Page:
Gil pointed out that it doesn't require that the information be in an open format. Currently about half of the documents are only readable by using Microsoft® Word. Jordan agreed that this was an issue, but we needed to address making the information available, then pursue the format issues.
Jordan took issue with the city staff's estimate of the cost of implementing the amendment. The city's estimate was $36 million in the first year and $12 million a year thereafter. He thinks they estimated the cost of OCR software for every computer that the city owns.
Jordan explained that two of the charter amendments have overlapping supporters and are sharing resources. He listed the web site: http://www.cleanwater-cleangovernment.org/. It actually redirects you to: http://www.cleanaustin.org/.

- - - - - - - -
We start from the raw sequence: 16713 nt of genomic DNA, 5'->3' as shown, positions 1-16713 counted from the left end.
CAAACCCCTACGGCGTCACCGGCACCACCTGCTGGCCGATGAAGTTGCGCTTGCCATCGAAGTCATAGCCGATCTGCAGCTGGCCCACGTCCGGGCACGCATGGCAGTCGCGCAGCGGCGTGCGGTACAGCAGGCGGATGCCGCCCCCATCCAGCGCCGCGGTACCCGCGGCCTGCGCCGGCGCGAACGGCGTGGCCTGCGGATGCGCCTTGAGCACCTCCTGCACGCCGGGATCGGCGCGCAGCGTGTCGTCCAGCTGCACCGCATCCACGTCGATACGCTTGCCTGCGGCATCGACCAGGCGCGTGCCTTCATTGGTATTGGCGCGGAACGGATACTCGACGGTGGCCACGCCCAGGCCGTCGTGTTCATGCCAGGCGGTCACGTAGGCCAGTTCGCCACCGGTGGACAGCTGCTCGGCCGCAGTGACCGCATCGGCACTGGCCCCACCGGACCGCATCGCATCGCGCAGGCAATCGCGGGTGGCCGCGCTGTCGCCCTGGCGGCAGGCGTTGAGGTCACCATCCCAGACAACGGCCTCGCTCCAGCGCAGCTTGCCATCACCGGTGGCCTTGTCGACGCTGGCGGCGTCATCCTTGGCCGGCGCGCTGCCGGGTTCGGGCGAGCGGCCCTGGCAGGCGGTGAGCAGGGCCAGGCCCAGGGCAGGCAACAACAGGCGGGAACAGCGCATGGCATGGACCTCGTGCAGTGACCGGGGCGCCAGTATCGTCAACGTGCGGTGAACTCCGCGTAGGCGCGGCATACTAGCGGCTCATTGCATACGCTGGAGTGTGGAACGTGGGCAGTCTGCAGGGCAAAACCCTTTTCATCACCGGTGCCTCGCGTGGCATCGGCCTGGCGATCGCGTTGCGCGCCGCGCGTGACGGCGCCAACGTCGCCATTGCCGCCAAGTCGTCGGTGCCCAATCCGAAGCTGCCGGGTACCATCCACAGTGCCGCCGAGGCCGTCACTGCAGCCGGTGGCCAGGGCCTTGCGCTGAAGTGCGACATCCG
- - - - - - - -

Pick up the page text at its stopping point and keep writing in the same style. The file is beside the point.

Other cost estimates were $24 million for the first year. Jordan mentioned that Austin doesn't have a good open record record. Corpus Christi is better.
After some discussion and some war stories about archiving spam, accidentally sending classified information through email, etc., Jordan concluded by urging everyone to vote on May 13th.
Then Jordan gave away a few EFF blue LED's that can be used for viewing the yellow dot watermark on lazer printouts. He also handed out some EFF stickers.
At this point Chris Boyd was have a problem with the wireless connection in the auditorium. Gil fixed the his problem.
Randy Zagar then presented the weird part: crazy mad backups. There's no extra drive on bubba.cactus.org and Randy has no access to Outserv. Matt Lawrence suggested that he use rbackup, an open source project. Randy was interested in iSCSI, an open-e plugin gadget. Red Hat Enterprise Release 4 includes an iSCSI initiator (client side part). Red Hat doesn't supply the target side (server), but source code is available. iSCSI is a network block device.